How autism apps help kids on the spectrum

How autism apps help kids on the spectrum

Technology is helping children with autism master decidedly non-technical skills.

Children with an can have a range of special needs, such as social or communication difficulties and restrictive or repetitive behaviors.

While technology has always held promise as a therapeutic tool, the customization and personalization of the latest apps are helping with autism learn to communicate, socialize and master routines in new ways.

"Apps are transformative—they have been shown to improve communication skills, the effectiveness of behavioral therapy and learning and school performance among people with autism," said Dan Smith, Ph.D., vice president of innovative technologies for Autism Speaks, a leading and advocacy organization.

"Some people with autism have a uniquely strong affinity and aptitude for technology, and they actually learn better when teachers and therapists use it, especially if those students find it challenging to engage with people," added Smith. He said that apps can present visual and auditory material consistently and can be customized to fit an individual's needs.

Of course, that's not to say all apps are beneficial and many don't have sufficient evidence backing their effectiveness.

"There are very few apps that have been tested in a meaningful way to prove how they help and whom they help," said Smith.

The Autism Speaks site contains a database of hundreds of apps so users can see what research, if any, is behind each .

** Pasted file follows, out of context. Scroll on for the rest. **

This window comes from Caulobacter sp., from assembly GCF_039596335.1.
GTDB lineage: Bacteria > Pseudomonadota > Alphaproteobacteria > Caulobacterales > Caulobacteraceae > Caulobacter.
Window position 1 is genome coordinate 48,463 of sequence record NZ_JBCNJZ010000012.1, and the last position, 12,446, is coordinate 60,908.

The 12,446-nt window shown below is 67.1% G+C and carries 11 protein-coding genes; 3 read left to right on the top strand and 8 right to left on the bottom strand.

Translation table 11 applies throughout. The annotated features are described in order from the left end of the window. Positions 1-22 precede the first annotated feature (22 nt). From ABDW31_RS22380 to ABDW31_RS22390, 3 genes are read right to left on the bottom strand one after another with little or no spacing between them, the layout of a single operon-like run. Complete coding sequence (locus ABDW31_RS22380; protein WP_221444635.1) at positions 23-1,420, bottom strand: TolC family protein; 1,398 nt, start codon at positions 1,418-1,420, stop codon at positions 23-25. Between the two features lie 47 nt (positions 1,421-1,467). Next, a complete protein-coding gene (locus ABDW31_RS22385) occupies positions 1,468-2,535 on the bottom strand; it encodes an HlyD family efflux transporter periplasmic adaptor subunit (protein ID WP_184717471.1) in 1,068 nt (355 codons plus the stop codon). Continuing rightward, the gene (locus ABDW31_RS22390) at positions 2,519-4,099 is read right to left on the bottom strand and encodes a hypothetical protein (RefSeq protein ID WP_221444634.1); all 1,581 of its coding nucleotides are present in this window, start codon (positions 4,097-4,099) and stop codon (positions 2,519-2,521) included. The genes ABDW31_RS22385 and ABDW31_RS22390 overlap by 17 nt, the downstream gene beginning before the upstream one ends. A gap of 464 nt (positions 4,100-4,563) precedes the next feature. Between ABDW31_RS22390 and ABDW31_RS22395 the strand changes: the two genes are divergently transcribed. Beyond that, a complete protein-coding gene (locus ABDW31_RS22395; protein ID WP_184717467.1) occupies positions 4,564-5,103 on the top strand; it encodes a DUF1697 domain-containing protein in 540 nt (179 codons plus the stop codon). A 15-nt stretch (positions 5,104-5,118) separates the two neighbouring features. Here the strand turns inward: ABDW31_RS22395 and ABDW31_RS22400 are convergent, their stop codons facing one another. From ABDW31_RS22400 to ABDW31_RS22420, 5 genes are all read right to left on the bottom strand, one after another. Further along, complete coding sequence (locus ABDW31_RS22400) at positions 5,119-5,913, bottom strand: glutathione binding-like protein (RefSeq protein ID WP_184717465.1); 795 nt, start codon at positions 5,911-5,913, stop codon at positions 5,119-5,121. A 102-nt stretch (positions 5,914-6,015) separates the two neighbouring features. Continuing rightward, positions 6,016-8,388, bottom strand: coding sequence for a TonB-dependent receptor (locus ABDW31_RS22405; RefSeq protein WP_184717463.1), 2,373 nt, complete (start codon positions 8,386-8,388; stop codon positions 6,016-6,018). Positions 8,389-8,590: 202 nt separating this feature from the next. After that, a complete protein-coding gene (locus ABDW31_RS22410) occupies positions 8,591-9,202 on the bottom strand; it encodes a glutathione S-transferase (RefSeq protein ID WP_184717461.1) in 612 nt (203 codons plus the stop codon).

Experts also point out that it's important to monitor a child's use of an app.

"Take time to learn how the app functions, determine how it will benefit the child, and practice using it before you teach it," said Mark Mautone, a special education teacher, the 2015 New Jersey State "Teacher of the Year," and president of Integrated Technology for Persons with Autism and Developmental Disabilities.

Here are some of the top autism apps that are helping kids on the spectrum today.

Social Skills

When it comes to teaching children with autism social skills, a study in the Journal of Autism and Developmental Disorders found that virtual environments may help.

How autism apps help kids on the spectrum

The app Social Skill Builder uses real-life scenarios and interactive videos to help kids learn how to judge a social situation and determine what they should say or do in each one. The video shows a scenario, pauses to prompt the child to click on an appropriate response, and then resumes the video to show the correct one. The app includes nineteen modules ranging from proper greetings and saying "please" and "thank you" to learning not to interrupt or how to properly apologize. (Available for iPad, iTouch and iPhone; $9.99; a Lite version is $2.99.)